Jacob Rees-Mogg has called on Conservative Party leadership hopefuls to “think very carefully" about whether they have a serious chance of winning.
He told talkRADIO’s James Whale that the number of candidates to replace Theresa May was “getting out of control.”
“I think if you only get a couple of votes, your vote and that of your best friend, it doesn’t look very strong. And with so many candidates some of them will not do at all well," he said.
"People standing who have virtually no chance are not contributing to the good of the nation.”
The North East Somerset MP said previous leadership battles are to blame for so many MPs throwing their hat in the ring.
“People look back at previous leadership elections and see that the underdog has often won.
“They think well I’m an underdog I don’t have any support, and therefore perhaps maybe this time it will be me.”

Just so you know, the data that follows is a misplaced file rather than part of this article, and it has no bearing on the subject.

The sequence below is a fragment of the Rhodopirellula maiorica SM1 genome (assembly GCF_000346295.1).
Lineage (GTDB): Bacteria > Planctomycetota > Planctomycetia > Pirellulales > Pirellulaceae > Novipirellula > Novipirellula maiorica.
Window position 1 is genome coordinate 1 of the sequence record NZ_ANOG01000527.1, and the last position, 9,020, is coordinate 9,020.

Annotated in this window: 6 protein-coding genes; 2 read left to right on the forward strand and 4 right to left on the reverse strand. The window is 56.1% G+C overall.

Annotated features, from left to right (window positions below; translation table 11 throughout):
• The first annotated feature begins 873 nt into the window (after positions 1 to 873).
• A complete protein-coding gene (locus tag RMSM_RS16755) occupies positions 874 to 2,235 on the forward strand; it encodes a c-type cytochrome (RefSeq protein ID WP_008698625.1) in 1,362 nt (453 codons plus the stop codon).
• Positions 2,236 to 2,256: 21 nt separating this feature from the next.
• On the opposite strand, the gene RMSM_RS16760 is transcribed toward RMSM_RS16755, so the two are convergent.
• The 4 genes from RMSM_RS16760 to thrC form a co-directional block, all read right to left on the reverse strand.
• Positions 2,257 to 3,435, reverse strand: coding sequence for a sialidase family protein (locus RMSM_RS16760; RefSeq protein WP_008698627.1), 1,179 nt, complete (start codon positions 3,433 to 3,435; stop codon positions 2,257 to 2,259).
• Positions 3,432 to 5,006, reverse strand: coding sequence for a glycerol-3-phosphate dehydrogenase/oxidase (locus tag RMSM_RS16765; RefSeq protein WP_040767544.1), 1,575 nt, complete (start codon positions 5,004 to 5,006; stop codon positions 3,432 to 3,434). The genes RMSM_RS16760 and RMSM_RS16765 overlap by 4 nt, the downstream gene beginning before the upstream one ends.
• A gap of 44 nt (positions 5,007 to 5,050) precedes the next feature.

He continued: “What I think they forget is that when David Cameron won for example, he had the support of Michael Howard the then leader of the party."
Mr Rees-Mogg has openly backed Boris Johnson for leader, and doubts a pro-European candidate could claim victory.
“If you take the whole process of leadership, the person who is the most pro-European is ultimately the least likely to win.”
He’s ruled out abandoning the Conservative Party to join the Brexit Party during what he dubbed a “constitutional crisis”, and remained hopeful voters will return to the Tories.
“It seems to me that the Conservative Party will not be re-elected if can’t win back the 67 per cent of its former voters who went off to the Brexit Party in last week’s vote.
“If we deliver Brexit then the Brexit Party will have succeeded, and they’ll be able to come back to the Conservative Party.”
Mark Harper became the twelfth candidate to announce his leadership bid today.
Nominations close on June 7.